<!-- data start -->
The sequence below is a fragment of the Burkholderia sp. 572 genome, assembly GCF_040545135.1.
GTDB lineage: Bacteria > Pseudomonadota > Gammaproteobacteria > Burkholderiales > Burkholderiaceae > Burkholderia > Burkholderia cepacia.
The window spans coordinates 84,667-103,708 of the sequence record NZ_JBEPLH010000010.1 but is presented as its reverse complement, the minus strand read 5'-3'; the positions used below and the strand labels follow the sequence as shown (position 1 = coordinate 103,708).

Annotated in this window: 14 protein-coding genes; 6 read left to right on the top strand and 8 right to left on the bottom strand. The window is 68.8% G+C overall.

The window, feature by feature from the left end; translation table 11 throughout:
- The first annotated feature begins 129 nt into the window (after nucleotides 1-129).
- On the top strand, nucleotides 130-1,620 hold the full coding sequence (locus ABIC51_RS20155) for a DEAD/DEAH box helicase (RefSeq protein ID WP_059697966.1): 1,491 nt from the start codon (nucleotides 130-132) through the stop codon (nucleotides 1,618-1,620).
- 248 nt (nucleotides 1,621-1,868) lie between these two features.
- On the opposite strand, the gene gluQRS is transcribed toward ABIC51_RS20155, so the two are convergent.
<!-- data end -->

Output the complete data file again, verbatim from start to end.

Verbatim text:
The sequence below is a fragment of the Burkholderia sp. 572 genome, assembly GCF_040545135.1.
GTDB lineage: Bacteria > Pseudomonadota > Gammaproteobacteria > Burkholderiales > Burkholderiaceae > Burkholderia > Burkholderia cepacia.
The window spans coordinates 84,667-103,708 of the sequence record NZ_JBEPLH010000010.1 but is presented as its reverse complement, the minus strand read 5'-3'; the positions used below and the strand labels follow the sequence as shown (position 1 = coordinate 103,708).

Annotated in this window: 14 protein-coding genes; 6 read left to right on the top strand and 8 right to left on the bottom strand. The window is 68.8% G+C overall.

The window, feature by feature from the left end; translation table 11 throughout:
- The first annotated feature begins 129 nt into the window (after nucleotides 1-129).
- On the top strand, nucleotides 130-1,620 hold the full coding sequence (locus ABIC51_RS20155) for a DEAD/DEAH box helicase (RefSeq protein ID WP_059697966.1): 1,491 nt from the start codon (nucleotides 130-132) through the stop codon (nucleotides 1,618-1,620).
- 248 nt (nucleotides 1,621-1,868) lie between these two features.
- On the opposite strand, the gene gluQRS is transcribed toward ABIC51_RS20155, so the two are convergent.